Parliament vote on new tobacco legislation postponed

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A crucial vote in the European Parliament on a revision of the EU's legislation on tobacco products, which was planned for next week, has been postponed following a decision by the Parliament's political group leaders, triggering angry reactions from the Greens.

The leaders of the main centre-right political groups in the Parliament, the European People's Party (EPP), the Alliance of Liberals and Democrats for Europe (ALDE) and the European Conservatives and Reformist Group (ECR) have colluded to postpone the vote on the EU tobacco directive.

The vote was previously scheduled for 10 September.

However, the Greens hit out at the decision with co-president Rebecca Harms saying that the centre-right political groups had "shamelessly" done the bidding of the tobacco industry.

"This is a cynical exercise designed to buy time for the tobacco lobby, with a view to watering down the draft legislation. This is all the more outrageous as it was the European Parliament that had pushed the Commission to deliver the proposal as soon as possible," Harms said.

As the timetable in the Parliament was agreed amongst all groups at the beginning of the year and Council already adopted a general approach in June, delaying the process now, according to harms, is nothing but a desperate attempt to undermine the strong position adopted by the public health committee.

"It is scandalous that the centre-right in this house seems to be more concerned about the profits of the tobacco industry than public health," the Green's co-president continued.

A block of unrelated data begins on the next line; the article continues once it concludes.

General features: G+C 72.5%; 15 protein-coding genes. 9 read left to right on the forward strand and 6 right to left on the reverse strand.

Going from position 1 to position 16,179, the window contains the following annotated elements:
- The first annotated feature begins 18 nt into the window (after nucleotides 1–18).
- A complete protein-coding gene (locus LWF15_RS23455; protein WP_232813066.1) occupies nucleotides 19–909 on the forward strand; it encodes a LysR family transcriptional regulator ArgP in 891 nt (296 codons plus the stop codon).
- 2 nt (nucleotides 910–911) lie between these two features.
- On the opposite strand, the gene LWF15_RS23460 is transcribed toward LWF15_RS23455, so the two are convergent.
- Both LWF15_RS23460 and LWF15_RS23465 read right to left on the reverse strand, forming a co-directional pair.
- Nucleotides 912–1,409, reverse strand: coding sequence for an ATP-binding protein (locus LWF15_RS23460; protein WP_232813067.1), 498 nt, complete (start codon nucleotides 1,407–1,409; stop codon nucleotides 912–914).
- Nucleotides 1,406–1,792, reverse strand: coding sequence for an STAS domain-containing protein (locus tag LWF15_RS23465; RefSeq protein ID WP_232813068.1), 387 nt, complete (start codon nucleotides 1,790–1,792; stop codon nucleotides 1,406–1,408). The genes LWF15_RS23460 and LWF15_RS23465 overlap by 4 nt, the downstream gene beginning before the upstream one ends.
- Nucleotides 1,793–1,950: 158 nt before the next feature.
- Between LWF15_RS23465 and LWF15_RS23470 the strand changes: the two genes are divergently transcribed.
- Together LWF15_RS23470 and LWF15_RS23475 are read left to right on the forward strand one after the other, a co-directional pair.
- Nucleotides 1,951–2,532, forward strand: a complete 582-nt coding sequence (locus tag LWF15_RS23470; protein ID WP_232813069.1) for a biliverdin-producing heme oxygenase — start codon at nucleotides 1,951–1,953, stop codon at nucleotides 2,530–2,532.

Fairer rules

On 8 October, the Parliament will vote on whether a pictorial health warning covering 75% of a cigarette package, front and back, should be mandatory across the EU. Euro MPs will also consider regulating the increasingly popular e-cigarettes and banning slim cigarettes aimed at young women.

British MEP from Britain Marina Yannakoudakis, who sits on the ECR group, tweeted that she was happy about the vote being postponed, saying: "We need fair rules for e-cigarettes."

The tobacco industry, which employs over 100 full-time lobbyists in Brussels, has been waging an intense campaign in the Parliament throughout the year. MEPs have previously complained that they have received dozens of e-mails, letters and brochures.

The first tobacco control legislation in the EU was introduced in the 1980s. Since then, EU legislation and policy has been further developed in the areas of product regulation, advertising and protecting people from second-hand smoke, as well as prevention.

Health Commissioner Tonio Borg is set to widen the scope of cigarette-trading rules to cover potentially harmful electronic cigarettes, flavourings and marketing strategies potentially including plain packaging – as part of a revision of the 2001 Tobacco Products Directive.

  • 8 Oct.: Parliament to vote on revised tobacco legislation.

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